After 90 minutes of meeting, working, thinking, and pushing emails, your glucose is in a bad place. That’s what project management consultant Tony Wong tells his clients. And everyone from NASA to the Berlin Academy of Music have run tests that prove you truly need the equivalent of a smoke break, a shift change, whatever you want to call it.
But let’s say you’re not the type who can sit on a park bench and contemplate nothing, and the conversation around the Keurig machine bores you. What can you do with 15 minutes that isn’t really work, but pays off in productivity?
Stand up and go somewhere, anywhere.
Sitting still at your computer is really harmful, no matter how many mountain bike trails you conquer on Saturday. All you have to do to beat back the creep of fat accumulation, heart disease, diabetes, and simple tiredness is to stand up for two minutes, every 20 minutes, as New York Times fitness columnist Gretchen Reynolds advises. You can set your timer of choice to go off every 20 minutes, or rely on something like 20 Cubed for Chrome that’s custom-built for the task.
Walking around is even better, but all you really have to do is stand up. You can make a quick phone call, check Twitter on your phone, and pretend you’re reading an email, the important thing is that you get your butt out of your seat.
If you feel guilty (or feel you’re being watched) on your two-minute standing break, try thinking of it instead as the equivalent of a 10-minute break every 90 minutes, which is, as noted, just about when you’ll hit your own focus wall. Add another 5 or 10 minutes, and you’re the healthiest, least pressure-cooked person at work.
Give yourself a “shower moment”
It’s a cliche that the best ideas come to us in the bathroom, in the shower, or in the baking supplies section of the supermarket. One Columbia Business School professor sought to figure out the real reason why we do so much better in those moments than in times we set aside for formal brainstorming or planning. William Duggan discovered a big part of the answer had already been written by a 19th Century Prussian General who obsessed over Napoleon. As Duggan explains it, General Carl von Clausewitz determined that part of Napoleon’s strategical brilliance involved:
… reaching a presence of mind free of all preconceptions, allowing the mind to make its own connections in a flash of insight, and resolving to execute the course of action despite potential resistance, he said.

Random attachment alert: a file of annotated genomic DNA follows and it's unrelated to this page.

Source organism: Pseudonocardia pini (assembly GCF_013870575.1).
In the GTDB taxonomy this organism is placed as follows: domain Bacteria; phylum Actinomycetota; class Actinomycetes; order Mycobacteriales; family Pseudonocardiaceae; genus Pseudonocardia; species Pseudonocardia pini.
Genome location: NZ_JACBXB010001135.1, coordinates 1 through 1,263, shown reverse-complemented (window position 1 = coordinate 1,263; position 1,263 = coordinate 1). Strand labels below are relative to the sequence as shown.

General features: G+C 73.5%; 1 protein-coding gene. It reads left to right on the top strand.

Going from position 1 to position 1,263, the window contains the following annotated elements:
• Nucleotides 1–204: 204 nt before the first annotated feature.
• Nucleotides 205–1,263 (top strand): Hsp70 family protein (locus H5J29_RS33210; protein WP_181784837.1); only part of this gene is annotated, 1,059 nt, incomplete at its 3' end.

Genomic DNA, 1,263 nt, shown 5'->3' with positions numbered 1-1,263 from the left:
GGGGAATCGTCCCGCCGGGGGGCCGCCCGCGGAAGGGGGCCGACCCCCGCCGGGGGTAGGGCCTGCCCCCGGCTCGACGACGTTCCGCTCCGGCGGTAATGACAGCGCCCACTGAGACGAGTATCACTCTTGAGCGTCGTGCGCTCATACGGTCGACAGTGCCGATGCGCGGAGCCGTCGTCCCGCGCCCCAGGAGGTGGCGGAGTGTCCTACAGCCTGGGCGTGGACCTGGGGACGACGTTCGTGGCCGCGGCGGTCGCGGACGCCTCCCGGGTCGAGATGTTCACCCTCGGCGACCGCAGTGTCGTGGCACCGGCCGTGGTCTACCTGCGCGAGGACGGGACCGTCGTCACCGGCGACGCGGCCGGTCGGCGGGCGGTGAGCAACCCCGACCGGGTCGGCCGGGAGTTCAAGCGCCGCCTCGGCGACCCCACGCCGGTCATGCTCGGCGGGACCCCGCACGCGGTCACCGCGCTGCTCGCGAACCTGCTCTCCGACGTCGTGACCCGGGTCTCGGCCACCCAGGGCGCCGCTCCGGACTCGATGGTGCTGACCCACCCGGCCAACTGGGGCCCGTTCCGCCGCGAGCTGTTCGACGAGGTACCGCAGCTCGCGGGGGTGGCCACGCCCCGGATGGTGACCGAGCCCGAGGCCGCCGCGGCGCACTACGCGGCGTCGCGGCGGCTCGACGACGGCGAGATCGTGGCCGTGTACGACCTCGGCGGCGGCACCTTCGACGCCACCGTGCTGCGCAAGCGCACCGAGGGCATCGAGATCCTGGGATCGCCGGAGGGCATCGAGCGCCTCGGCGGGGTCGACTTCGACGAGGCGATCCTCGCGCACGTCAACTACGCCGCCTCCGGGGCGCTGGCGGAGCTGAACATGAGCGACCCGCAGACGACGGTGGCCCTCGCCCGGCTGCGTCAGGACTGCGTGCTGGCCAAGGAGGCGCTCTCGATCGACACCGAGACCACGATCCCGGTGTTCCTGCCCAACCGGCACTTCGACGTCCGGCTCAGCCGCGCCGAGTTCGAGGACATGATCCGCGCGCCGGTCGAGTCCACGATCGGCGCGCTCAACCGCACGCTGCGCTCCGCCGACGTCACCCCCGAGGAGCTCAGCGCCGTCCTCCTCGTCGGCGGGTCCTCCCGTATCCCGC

Most of us don’t have minds as singular and focused as Napoleon’s (probably for the better). But we can aide our minds in gaining flash insights by focusing on a menial but mindful task, like walking the dog, or washing the dishes. Come up with some rote task you sorta-kinda need to do twice a day at work, and you’ll give your mind the crucial strategy time it needs to make connections.
Connect with your mentors, and mentor others
“Mentoring” feels like such a heavy, official word, so call it “advising,” or “coaching” if you like. By setting aside regular breaks to give people advice on their projects, or their career path, you are also reinforcing your own goals and values.
If you’re new to a field, or you feel you always have a ways to go, you need to get your own mentor. It doesn’t have to be someone who’s an unreachable top-shelf pro; having a younger mentor can be an energizing relationship. If it feels awkward to reach out and ask someone for free help, take career columnist Penelope Trunk’s advice: do lots of favors, figure out when it’s easy for them to talk or email, and go out of your way to meet in person.
A quick email, phone call, or IM exchange with your mentor or mentee easily fits inside your break. If you haven’t found the right individual yet, consider being a kind of meta-mentor by contributing to answers with your expertise on Quora, community projects and wikis, and other sites that you never have time for you in your personal web browsing.
Meditate for just two minutes
Does meditation absolutely, scientifically clear your mind, make it stronger, and produce measurably greater work product? No, and the science isn’t quite there to prove a direct correlation either way. But it works for some people, and as blogger and minimalist enthusiast Leo Babuta explains, you can start a practice with literally two minutes. It’s more about making meditation a habit than mastering the art, and it doesn’t require pillows, music, or anything, really, but a place to sit.
Meditation fits nicely into a break on a few levels. You’ll find yourself fighting against it, trying to avoid actually taking a break from thinking about all that stuff you have to do. But the benefits of getting away from your desk, thinking beyond your inbox, or just thinking about nothing are huge.
[Image: Flickr user wakingphotolife]